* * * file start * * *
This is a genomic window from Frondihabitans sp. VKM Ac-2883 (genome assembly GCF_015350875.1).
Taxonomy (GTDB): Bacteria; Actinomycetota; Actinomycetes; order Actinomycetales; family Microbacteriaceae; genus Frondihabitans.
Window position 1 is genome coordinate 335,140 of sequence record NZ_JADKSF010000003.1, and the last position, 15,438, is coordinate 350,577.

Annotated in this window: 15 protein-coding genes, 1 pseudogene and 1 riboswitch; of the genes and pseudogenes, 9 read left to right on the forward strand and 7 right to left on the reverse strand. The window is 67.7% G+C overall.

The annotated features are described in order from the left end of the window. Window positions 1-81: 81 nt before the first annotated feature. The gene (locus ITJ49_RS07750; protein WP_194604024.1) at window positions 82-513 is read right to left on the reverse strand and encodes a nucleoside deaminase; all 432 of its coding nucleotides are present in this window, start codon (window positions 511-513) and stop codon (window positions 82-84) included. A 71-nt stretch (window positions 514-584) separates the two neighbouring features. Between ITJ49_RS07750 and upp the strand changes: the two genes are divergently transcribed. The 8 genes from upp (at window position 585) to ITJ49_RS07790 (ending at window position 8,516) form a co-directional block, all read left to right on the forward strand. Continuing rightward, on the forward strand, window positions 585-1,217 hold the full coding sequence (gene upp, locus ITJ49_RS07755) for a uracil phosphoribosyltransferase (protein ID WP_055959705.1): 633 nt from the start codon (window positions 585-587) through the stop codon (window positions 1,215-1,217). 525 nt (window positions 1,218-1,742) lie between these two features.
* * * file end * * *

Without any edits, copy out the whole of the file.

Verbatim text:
This is a genomic window from Frondihabitans sp. VKM Ac-2883 (genome assembly GCF_015350875.1).
Taxonomy (GTDB): Bacteria; Actinomycetota; Actinomycetes; order Actinomycetales; family Microbacteriaceae; genus Frondihabitans.
Window position 1 is genome coordinate 335,140 of sequence record NZ_JADKSF010000003.1, and the last position, 15,438, is coordinate 350,577.

Annotated in this window: 15 protein-coding genes, 1 pseudogene and 1 riboswitch; of the genes and pseudogenes, 9 read left to right on the forward strand and 7 right to left on the reverse strand. The window is 67.7% G+C overall.

The annotated features are described in order from the left end of the window. Window positions 1-81: 81 nt before the first annotated feature. The gene (locus ITJ49_RS07750; protein WP_194604024.1) at window positions 82-513 is read right to left on the reverse strand and encodes a nucleoside deaminase; all 432 of its coding nucleotides are present in this window, start codon (window positions 511-513) and stop codon (window positions 82-84) included. A 71-nt stretch (window positions 514-584) separates the two neighbouring features. Between ITJ49_RS07750 and upp the strand changes: the two genes are divergently transcribed. The 8 genes from upp (at window position 585) to ITJ49_RS07790 (ending at window position 8,516) form a co-directional block, all read left to right on the forward strand. Continuing rightward, on the forward strand, window positions 585-1,217 hold the full coding sequence (gene upp, locus ITJ49_RS07755) for a uracil phosphoribosyltransferase (protein ID WP_055959705.1): 633 nt from the start codon (window positions 585-587) through the stop codon (window positions 1,215-1,217). 525 nt (window positions 1,218-1,742) lie between these two features.